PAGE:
TOKYO - Tokyo doused its Olympic flame on Sunday in a ceremony that echoed the restraint of a Games held without spectators and transformed by the global pandemic, dazzling sport and deeply person turmoil.
After postponing the Tokyo 2020 Games for a year, organisers said the event would serve as a symbol of world triumph over the pandemic. But with strict pandemic countermeasures and as COVID-19 variants have surged back around the world, the Olympics fell short of the triumph and financial windfall Japan had wanted.
The ceremony, although lustreless, gave athletes something of a glimpse of everyday Tokyo life as the Olympic Stadium was transformed into a park with grass, buskers and BMX riders.
The scene was meant so the visitors could "experience Tokyo", organisers said, a poignant reminder of the many restrictions of the Games.
It was a duly odd ending to an unprecedented event. Japan is now saddled with a $15 billion bill, double what it initially expected, and with no tourist boom.
The president of the International Olympic Committee thanked the Japanese people and acknowledged the difficulty of staging the Games during the pandemic.
"For the first time since the pandemic began, the entire world came together," Thomas Bach said. "Nobody has ever organised a postponed Games before."
Public anger over the pandemic response and a slow-to-start vaccine roll-out have badly damaged Japanese Prime Minister Yoshihide Suga's standing. Public opinion polls showed most Japanese opposed holding the Games during the pandemic.
Still, organisers appear to have prevented the Tokyo Games from spiralling into a COVID-19 superspreader event, notable given that some 50,000 people came together amid the pandemic.
In a sign of the measures, winners accepted their prizes from trays, putting the medals around their own necks, although social-distancing protocols such as preventing hugging were largely ignored throughout the Games.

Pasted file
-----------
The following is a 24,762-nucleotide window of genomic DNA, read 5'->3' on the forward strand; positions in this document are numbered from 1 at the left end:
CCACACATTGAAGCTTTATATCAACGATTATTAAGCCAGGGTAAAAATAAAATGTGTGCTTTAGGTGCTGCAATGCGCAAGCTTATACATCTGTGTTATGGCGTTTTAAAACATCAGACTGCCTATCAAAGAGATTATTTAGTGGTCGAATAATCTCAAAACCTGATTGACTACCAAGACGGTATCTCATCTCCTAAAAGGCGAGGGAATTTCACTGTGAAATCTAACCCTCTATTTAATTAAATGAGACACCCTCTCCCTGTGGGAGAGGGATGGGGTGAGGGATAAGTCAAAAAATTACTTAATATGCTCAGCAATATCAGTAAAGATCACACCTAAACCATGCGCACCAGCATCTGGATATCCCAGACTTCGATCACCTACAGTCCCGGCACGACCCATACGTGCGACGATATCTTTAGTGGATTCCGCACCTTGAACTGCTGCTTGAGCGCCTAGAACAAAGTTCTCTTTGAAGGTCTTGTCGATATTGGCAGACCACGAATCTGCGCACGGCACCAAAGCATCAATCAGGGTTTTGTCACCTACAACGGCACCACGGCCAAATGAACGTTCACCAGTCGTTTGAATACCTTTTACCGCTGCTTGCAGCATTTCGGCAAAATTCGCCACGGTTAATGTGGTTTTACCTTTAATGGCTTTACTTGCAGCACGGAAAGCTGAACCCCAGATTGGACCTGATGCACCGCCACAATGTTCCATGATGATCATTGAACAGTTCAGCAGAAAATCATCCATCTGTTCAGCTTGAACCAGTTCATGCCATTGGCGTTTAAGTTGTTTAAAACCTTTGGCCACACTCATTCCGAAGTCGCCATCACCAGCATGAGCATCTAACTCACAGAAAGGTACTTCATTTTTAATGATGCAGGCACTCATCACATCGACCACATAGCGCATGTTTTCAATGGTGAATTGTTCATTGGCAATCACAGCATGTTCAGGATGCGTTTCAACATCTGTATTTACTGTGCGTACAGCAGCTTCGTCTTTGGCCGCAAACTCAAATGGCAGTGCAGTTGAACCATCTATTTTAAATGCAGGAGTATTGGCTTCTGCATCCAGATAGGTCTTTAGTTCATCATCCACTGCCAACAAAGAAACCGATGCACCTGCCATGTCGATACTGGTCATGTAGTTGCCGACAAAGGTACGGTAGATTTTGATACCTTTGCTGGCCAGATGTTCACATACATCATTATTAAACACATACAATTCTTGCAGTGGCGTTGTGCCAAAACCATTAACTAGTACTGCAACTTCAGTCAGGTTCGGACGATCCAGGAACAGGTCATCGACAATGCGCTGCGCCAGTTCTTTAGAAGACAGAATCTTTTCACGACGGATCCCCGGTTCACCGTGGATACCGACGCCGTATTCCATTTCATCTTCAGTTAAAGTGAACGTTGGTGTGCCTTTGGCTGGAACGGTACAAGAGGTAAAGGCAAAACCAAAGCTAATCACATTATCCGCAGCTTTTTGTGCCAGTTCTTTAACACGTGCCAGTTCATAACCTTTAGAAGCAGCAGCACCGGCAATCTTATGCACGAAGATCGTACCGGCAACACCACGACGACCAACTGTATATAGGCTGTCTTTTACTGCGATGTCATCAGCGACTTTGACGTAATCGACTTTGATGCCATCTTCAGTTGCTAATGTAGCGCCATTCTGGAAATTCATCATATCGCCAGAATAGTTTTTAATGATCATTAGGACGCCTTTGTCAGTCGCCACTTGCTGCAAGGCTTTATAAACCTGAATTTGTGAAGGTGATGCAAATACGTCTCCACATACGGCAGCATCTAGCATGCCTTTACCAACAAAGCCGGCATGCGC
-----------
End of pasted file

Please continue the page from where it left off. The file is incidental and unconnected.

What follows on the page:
While the bubble the set of venues and hotels to which Olympic visitors were largely confined - appeared to hold, elsewhere some things fell apart. Fuelled by the Delta variant of the virus, daily infections spiked to more than 5,000 for the first time in Tokyo, threatening to overwhelm its hospitals.
Japan's record medal haul also helped to take out some of the sting for organisers. The United States finished top of the tally with 39 gold medals, one more than rivals China at 38 and Japan at 27.
The Games also showcased the Olympics' push for more diversity.
For the first time, a victory ceremony was held for both the women's and men's marathon event. The Kenyan anthem filled the 68,000-capacity stadium twice, for gold medallists Peres Jepchirchir and Eliud Kipchoge.
COLD WAR AND 'TWISTIES'
And when they came, the Games themselves provided plenty of high drama.
In a moment more reminiscent of the Cold War, Belarusian sprinter Krystsina Tsimanouskaya refused to board a flight home after she was taken to the airport against her wishes. She has since sought refugee status in Poland.
U.S. superstar gymnast Simone Biles shocked the world when she pulled out of five of her six events, including abruptly abandoning the women's team final after attempting just one vault, citing concerns for her mental and physical health.
Her frank admission, combined with earlier comments by Japanese tennis star Naomi Osaka, brought a sharp focus on issues of athletes' mental health.
In athletics, Italy provided a different kind of shock with their amazing run. Their wins included a stunning gold in the men's sprint relay, taking their athletics gold tally to five.
In swimming, a United States team without 23-time Olympic gold medallist Michael Phelps still ended the meeting on top of the medals table.
Capping five years of intense preparations for athletes, some of them stretched out on the grass laid down in the stadium. Some appeared to relax as they watched a volley of fireworks light up the Tokyo sky.
In the end, two massive screens stadium projected a retro display that called back to the 1964 Tokyo Olympics: the word "ARIGATO" or "thank you".
(Reporting by David Dolan, Mari Saito and Chang-Ran Kim; Additional reporting by Karolos Grohmann, Billy Mallard, Antoni Slodkowski, Sakura Murakami and Nick Mulvenney; additional reporting by Richard Lough in Paris; Editing by Pritha Sarkar, Peter Rutherford, Himani Sarkar, Clare Fallon and Christian Radnedge) ((email@example.com; +81 3 6441 1526; Reuters Messaging: firstname.lastname@example.org))